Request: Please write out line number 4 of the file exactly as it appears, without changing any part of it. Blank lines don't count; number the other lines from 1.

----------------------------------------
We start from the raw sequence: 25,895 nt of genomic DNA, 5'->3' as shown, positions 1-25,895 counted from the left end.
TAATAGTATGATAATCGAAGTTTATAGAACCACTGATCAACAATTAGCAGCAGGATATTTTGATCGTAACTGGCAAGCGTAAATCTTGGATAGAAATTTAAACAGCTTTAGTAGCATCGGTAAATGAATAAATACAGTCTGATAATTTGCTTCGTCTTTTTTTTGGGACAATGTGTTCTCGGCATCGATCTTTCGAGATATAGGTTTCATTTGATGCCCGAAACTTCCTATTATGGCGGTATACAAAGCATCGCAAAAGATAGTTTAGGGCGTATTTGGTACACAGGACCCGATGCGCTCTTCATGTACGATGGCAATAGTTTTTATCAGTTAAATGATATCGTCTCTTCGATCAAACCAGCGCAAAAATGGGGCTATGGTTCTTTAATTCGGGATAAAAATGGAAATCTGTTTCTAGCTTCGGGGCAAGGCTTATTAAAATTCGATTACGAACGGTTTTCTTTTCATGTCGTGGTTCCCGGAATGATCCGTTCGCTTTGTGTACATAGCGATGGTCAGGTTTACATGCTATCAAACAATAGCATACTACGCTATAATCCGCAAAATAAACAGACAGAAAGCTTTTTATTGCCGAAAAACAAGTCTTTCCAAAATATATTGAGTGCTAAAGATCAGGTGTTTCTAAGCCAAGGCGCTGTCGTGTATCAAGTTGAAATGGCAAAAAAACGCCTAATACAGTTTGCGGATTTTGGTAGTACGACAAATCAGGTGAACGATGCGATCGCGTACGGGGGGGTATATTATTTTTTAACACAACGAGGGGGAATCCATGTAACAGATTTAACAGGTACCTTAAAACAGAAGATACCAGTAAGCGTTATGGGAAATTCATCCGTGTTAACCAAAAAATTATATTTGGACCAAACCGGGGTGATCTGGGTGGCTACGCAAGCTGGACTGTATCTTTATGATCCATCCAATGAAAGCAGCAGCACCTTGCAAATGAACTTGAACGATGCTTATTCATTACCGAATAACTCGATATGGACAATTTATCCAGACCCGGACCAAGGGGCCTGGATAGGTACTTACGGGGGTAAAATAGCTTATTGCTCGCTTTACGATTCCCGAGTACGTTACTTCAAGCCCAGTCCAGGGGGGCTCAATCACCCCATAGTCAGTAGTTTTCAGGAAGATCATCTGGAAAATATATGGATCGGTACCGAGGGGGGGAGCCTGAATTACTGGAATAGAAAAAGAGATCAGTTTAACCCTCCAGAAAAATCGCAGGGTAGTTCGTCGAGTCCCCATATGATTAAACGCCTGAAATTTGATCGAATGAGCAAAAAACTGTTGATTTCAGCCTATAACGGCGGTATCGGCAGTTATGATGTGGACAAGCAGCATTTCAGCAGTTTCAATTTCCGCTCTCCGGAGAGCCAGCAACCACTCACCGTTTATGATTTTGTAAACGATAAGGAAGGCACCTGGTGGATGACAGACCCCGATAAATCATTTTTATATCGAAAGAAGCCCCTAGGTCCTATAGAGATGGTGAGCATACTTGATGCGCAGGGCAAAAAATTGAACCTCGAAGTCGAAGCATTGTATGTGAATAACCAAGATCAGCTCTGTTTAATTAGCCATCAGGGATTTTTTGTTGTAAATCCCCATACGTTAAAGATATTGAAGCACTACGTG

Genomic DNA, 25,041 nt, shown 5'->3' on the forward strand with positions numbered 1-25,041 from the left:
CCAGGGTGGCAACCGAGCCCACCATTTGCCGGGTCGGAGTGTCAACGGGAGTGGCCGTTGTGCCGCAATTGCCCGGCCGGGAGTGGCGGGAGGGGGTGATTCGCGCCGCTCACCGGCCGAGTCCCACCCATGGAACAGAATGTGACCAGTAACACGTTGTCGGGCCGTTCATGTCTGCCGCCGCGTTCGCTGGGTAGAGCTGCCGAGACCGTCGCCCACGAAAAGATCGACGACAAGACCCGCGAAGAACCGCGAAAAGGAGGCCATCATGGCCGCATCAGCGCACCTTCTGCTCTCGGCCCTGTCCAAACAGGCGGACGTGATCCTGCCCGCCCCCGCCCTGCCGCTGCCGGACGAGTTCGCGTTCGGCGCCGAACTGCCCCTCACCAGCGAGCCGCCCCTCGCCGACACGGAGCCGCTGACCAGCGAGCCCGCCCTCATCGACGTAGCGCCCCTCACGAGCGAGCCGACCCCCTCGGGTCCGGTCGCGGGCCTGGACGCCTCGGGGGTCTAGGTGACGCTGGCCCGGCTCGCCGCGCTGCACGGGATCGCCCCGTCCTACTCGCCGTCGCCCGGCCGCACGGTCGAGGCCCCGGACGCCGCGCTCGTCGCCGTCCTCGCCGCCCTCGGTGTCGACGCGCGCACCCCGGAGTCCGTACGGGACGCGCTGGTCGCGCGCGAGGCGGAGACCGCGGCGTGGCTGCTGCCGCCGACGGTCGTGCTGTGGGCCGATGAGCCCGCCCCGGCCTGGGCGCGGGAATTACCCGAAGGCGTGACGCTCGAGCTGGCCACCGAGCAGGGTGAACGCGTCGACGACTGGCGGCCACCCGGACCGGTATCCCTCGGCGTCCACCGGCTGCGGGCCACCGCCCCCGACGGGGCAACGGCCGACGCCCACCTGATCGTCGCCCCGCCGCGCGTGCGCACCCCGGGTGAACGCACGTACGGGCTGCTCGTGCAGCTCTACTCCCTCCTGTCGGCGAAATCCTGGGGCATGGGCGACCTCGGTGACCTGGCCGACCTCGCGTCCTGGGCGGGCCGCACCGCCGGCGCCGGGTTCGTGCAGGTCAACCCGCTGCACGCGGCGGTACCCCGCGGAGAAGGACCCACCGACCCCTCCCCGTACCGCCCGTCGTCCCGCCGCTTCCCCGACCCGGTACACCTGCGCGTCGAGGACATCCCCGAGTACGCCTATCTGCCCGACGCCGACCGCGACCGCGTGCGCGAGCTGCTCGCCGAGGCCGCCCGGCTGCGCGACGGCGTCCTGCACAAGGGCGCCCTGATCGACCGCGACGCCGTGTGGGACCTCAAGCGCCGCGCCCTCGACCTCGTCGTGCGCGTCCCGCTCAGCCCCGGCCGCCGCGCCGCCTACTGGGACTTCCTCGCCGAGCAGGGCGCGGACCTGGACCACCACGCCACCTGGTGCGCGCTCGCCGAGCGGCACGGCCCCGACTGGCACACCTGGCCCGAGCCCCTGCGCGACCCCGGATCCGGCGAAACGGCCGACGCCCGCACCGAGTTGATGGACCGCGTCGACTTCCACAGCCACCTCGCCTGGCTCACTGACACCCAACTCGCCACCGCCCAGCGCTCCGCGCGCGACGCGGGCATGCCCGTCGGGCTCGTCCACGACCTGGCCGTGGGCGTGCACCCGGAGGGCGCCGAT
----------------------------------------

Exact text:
CCAGGGTGGCAACCGAGCCCACCATTTGCCGGGTCGGAGTGTCAACGGGAGTGGCCGTTGTGCCGCAATTGCCCGGCCGGGAGTGGCGGGAGGGGGTGATTCGCGCCGCTCACCGGCCGAGTCCCACCCATGGAACAGAATGTGACCAGTAACACGTTGTCGGGCCGTTCATGTCTGCCGCCGCGTTCGCTGGGTAGAGCTGCCGAGACCGTCGCCCACGAAAAGATCGACGACAAGACCCGCGAAGAACCGCGAAAAGGAGGCCATCATGGCCGCATCAGCGCACCTTCTGCTCTCGGCCCTGTCCAAACAGGCGGACGTGATCCTGCCCGCCCCCGCCCTGCCGCTGCCGGACGAGTTCGCGTTCGGCGCCGAACTGCCCCTCACCAGCGAGCCGCCCCTCGCCGACACGGAGCCGCTGACCAGCGAGCCCGCCCTCATCGACGTAGCGCCCCTCACGAGCGAGCCGACCCCCTCGGGTCCGGTCGCGGGCCTGGACGCCTCGGGGGTCTAGGTGACGCTGGCCCGGCTCGCCGCGCTGCACGGGATCGCCCCGTCCTACTCGCCGTCGCCCGGCCGCACGGTCGAGGCCCCGGACGCCGCGCTCGTCGCCGTCCTCGCCGCCCTCGGTGTCGACGCGCGCACCCCGGAGTCCGTACGGGACGCGCTGGTCGCGCGCGAGGCGGAGACCGCGGCGTGGCTGCTGCCGCCGACGGTCGTGCTGTGGGCCGATGAGCCCGCCCCGGCCTGGGCGCGGGAATTACCCGAAGGCGTGACGCTCGAGCTGGCCACCGAGCAGGGTGAACGCGTCGACGACTGGCGGCCACCCGGACCGGTATCCCTCGGCGTCCACCGGCTGCGGGCCACCGCCCCCGACGGGGCAACGGCCGACGCCCACCTGATCGTCGCCCCGCCGCGCGTGCGCACCCCGGGTGAACGCACGTACGGGCTGCTCGTGCAGCTCTACTCCCTCCTGTCGGCGAAATCCTGGGGCATGGGCGACCTCGGTGACCTGGCCGACCTCGCGTCCTGGGCGGGCCGCACCGCCGGCGCCGGGTTCGTGCAGGTCAACCCGCTGCACGCGGCGGTACCCCGCGGAGAAGGACCCACCGACCCCTCCCCGTACCGCCCGTCGTCCCGCCGCTTCCCCGACCCGGTACACCTGCGCGTCGAGGACATCCCCGAGTACGCCTATCTGCCCGACGCCGACCGCGACCGCGTGCGCGAGCTGCTCGCCGAGGCCGCCCGGCTGCGCGACGGCGTCCTGCACAAGGGCGCCCTGATCGACCGCGACGCCGTGTGGGACCTCAAGCGCCGCGCCCTCGACCTCGTCGTGCGCGTCCCGCTCAGCCCCGGCCGCCGCGCCGCCTACTGGGACTTCCTCGCCGAGCAGGGCGCGGACCTGGACCACCACGCCACCTGGTGCGCGCTCGCCGAGCGGCACGGCCCCGACTGGCACACCTGGCCCGAGCCCCTGCGCGACCCCGGATCCGGCGAAACGGCCGACGCCCGCACCGAGTTGATGGACCGCGTCGACTTCCACAGCCACCTCGCCTGGCTCACTGACACCCAACTCGCCACCGCCCAGCGCTCCGCGCGCGACGCGGGCATGCCCGTCGGGCTCGTCCACGACCTGGCCGTGGGCGTGCACCCGGAGGGCGCCGAT